Barriers to Entry: Fighting Games

Through Silence November 3, 2012 0
Barriers to Entry: Fighting Games

Let’s face it, many people grew up playing with a plethora of choices. What you pick up at an early age will generally become your favorite genre to play. We personally grew up playing fighting games, at home and at arcades. That said, the one thing that stuck to me was how challenging it was for new comers to adopt fundamentals to enjoy playing these games.

For this article, I’m specifically focusing¬†on Street Fighter, my favorite childhood game next to Mortal Kombat. I’m going to give my two cents on why I feel many people don’t want to give fighting games a chance, and the reasoning behind our community not being as big as other popular video games.

I’m by no means a professional, but I’ve played and observed enough to at least give a educated opinion on what I’ve gathered throughout the years. To start, I’ll give you guys some background. I first started fighting games casually, with my brothers and a cousin. We juggled between our love for Samurai Showdown, Killer Instinct, Street Fighter II (Turbo, Hyper, etc.), and Mortal Kombat (1, 2 and 3) knowing this, we never thought of anything competitive outside of spending our quarters on these machines. Fast forward to the present, you have Super Street Fighter 4, my current favorite fighting game. Many things change but my love for Street Fighter didn’t. The only problem now is, convincing more of my friends to play, and have them actually enjoy it rather than feel like being forced.

As many others in the FGC (hopefully) their goal was and still is to expand the scene to someday become a Starcraft or League of Legends, so people can get paid to do what they love. Unfortunately, the way the scene is currently, there is little to non-existent help to newcomers (aside you teaching yourself using online videos, resources, or your own group of friends wherever you live.) Some pro players have this mentality of just keeping to themselves and welcome others at their level. Maybe it’s their ego, or maybe they just feel the need to conform to a clique of best-in-class gamers. All I know is that, in order for this scene to get any bigger, they’ll have to start welcoming newbies.

When starting, it’s either too hard, or they just don’t get it–people get discouraged, start slamming buttons and throwing their d-pads or joysticks to the walls. Strictly speaking, this has probably happened to all newcomers trying out something for the very first time. Some have natural talent, others get flustered and have to try hard to learn. If they feel like they’re not winning or progressing fast enough, they quit and go on to another video game. Here are key points that has stuck with me over time:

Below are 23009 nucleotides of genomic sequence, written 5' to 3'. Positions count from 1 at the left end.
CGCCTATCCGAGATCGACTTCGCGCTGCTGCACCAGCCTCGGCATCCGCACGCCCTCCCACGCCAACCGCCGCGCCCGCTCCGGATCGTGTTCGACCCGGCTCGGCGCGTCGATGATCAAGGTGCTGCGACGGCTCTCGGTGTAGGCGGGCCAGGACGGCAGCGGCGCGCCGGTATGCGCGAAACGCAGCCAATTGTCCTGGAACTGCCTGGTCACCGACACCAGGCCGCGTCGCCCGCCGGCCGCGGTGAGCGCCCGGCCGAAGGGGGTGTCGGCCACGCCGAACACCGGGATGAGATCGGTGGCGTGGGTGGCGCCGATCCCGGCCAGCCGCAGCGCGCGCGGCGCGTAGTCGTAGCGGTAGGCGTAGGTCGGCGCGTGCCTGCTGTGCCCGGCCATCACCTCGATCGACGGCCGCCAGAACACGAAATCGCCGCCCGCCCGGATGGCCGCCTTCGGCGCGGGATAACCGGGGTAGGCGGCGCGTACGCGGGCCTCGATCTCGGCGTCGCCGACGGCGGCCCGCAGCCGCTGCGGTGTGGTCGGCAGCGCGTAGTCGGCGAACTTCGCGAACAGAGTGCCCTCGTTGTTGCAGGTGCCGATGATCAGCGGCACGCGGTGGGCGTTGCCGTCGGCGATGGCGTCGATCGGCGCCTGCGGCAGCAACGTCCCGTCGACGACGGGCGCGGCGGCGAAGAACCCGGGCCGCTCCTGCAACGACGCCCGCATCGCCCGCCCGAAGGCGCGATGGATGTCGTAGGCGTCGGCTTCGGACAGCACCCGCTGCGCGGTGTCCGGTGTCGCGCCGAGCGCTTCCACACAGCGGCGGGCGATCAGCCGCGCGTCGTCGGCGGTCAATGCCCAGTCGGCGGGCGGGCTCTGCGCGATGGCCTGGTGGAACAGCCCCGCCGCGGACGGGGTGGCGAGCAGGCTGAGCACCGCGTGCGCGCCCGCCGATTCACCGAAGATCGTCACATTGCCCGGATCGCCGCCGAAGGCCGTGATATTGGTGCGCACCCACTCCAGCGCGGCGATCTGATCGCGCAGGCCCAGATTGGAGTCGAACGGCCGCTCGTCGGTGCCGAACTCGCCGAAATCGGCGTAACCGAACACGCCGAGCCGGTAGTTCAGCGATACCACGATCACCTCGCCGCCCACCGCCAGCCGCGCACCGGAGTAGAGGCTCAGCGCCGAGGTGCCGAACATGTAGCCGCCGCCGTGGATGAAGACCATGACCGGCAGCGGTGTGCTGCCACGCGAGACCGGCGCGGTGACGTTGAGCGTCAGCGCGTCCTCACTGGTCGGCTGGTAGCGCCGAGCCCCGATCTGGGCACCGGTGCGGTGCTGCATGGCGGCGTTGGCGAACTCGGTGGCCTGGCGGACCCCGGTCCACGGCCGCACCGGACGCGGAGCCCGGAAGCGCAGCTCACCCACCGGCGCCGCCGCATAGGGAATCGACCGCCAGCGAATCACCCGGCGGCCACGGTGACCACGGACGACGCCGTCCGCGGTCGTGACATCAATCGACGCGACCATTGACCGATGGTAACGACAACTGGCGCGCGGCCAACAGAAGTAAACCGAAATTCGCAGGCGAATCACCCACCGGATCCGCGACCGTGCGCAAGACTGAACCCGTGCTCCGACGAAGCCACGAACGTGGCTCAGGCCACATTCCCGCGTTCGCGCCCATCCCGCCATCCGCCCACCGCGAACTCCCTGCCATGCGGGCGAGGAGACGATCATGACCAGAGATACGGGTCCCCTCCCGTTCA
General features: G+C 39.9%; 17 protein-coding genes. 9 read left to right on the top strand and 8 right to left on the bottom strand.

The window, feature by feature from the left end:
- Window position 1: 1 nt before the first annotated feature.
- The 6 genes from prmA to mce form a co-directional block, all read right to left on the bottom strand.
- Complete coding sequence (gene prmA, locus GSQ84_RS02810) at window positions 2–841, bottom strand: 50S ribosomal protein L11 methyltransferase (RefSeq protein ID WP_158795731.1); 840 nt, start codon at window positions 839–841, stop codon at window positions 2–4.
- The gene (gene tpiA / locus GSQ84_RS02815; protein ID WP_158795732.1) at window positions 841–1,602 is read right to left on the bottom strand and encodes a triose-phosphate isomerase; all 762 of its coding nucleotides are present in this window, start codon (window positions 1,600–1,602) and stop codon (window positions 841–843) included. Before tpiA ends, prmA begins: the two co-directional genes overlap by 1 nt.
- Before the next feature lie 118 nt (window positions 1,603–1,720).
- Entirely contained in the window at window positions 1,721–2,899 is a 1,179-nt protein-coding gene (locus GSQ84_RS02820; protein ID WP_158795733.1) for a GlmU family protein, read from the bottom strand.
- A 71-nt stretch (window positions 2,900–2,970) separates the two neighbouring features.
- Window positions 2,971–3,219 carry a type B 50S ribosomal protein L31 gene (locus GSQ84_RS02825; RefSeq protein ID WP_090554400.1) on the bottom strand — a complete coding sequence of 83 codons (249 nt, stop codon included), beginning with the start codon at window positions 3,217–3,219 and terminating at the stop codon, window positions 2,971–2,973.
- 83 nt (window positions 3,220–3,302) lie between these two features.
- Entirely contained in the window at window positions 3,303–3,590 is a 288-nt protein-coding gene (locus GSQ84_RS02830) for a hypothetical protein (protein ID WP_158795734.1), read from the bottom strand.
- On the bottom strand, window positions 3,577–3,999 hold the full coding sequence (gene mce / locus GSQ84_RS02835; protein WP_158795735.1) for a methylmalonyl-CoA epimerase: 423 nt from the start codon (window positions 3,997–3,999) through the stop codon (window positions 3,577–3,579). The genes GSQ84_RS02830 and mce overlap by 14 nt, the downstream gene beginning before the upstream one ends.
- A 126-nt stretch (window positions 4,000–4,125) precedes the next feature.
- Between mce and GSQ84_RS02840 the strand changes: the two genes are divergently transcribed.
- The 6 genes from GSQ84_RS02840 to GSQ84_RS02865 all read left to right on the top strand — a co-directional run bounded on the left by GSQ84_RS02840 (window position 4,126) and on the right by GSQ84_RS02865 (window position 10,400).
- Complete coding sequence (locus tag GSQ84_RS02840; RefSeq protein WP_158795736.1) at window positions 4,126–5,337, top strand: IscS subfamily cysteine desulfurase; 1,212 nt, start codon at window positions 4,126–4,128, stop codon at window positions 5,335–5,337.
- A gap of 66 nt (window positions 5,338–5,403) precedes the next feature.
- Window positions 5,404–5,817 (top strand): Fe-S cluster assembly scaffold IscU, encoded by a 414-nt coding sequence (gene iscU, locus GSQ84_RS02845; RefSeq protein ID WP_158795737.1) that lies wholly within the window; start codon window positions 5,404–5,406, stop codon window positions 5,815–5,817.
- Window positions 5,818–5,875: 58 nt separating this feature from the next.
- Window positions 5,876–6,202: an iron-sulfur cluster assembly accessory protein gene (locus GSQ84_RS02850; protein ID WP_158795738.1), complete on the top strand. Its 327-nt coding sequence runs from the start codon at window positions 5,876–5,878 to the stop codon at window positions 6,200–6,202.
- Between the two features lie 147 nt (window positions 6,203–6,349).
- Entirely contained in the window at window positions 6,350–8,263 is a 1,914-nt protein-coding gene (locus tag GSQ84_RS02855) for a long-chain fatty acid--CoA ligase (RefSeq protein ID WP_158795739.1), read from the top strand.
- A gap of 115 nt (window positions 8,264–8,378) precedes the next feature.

1. Don’t give up learning and trying just because you’re not a natural at it (e.g. learning stick, learning pad, learning mind games, execution, theory, etc.)

2. Don’t give up just because you’re losing. In order for you to win, learn, and absorb, you’ll need to lose- just accept it..

3. Do your research: learn match-ups, common scenarios and your character. Don’t expect or accept that because you’ve beaten all your friends that you’re the best. Explore a bit and you’ll see that you might not be at the level you think you are.

4. Trust in solid fundamentals: poking, footsies, zoning, anti-airs, normals, basic combos and punishes. If you understand what’s happening and have solid fundamentals, the fancy execution combos are icing to the cake.

5. Find a group of friends, find your local arcades and actually reach out on your own level to promote happiness the same way you feel playing these games.

6. Don’t feel ashamed to ask for the reason(s) why you lost. Many people are too shy and prideful, but if you ask, most people will tell you because they want you to get better so they can enjoy the challenge.

Mash University was created to break these barriers that turn off new players so often. When we started, no one helped us. We live close to some of the best players in Northern California. But they seem to be in their own world so we just do what we can to teach ourselves. In a perfect world I sometimes imagine what it would be like if everyone was friendly to each other, and wanted to teach these new comers who have no sort of fighting game experience. Having this central hub to gather quality information and knowledge on Street Fighter may help break that barrier to entry.


We’re Mash University and we’re here to help gamers unite to centralize fighting game knowledge to promote and grow the scene to something greater.

What are your thoughts? Leave a comment below on why you think the fighting game scene is the way it is and what you would do to promote and better it.

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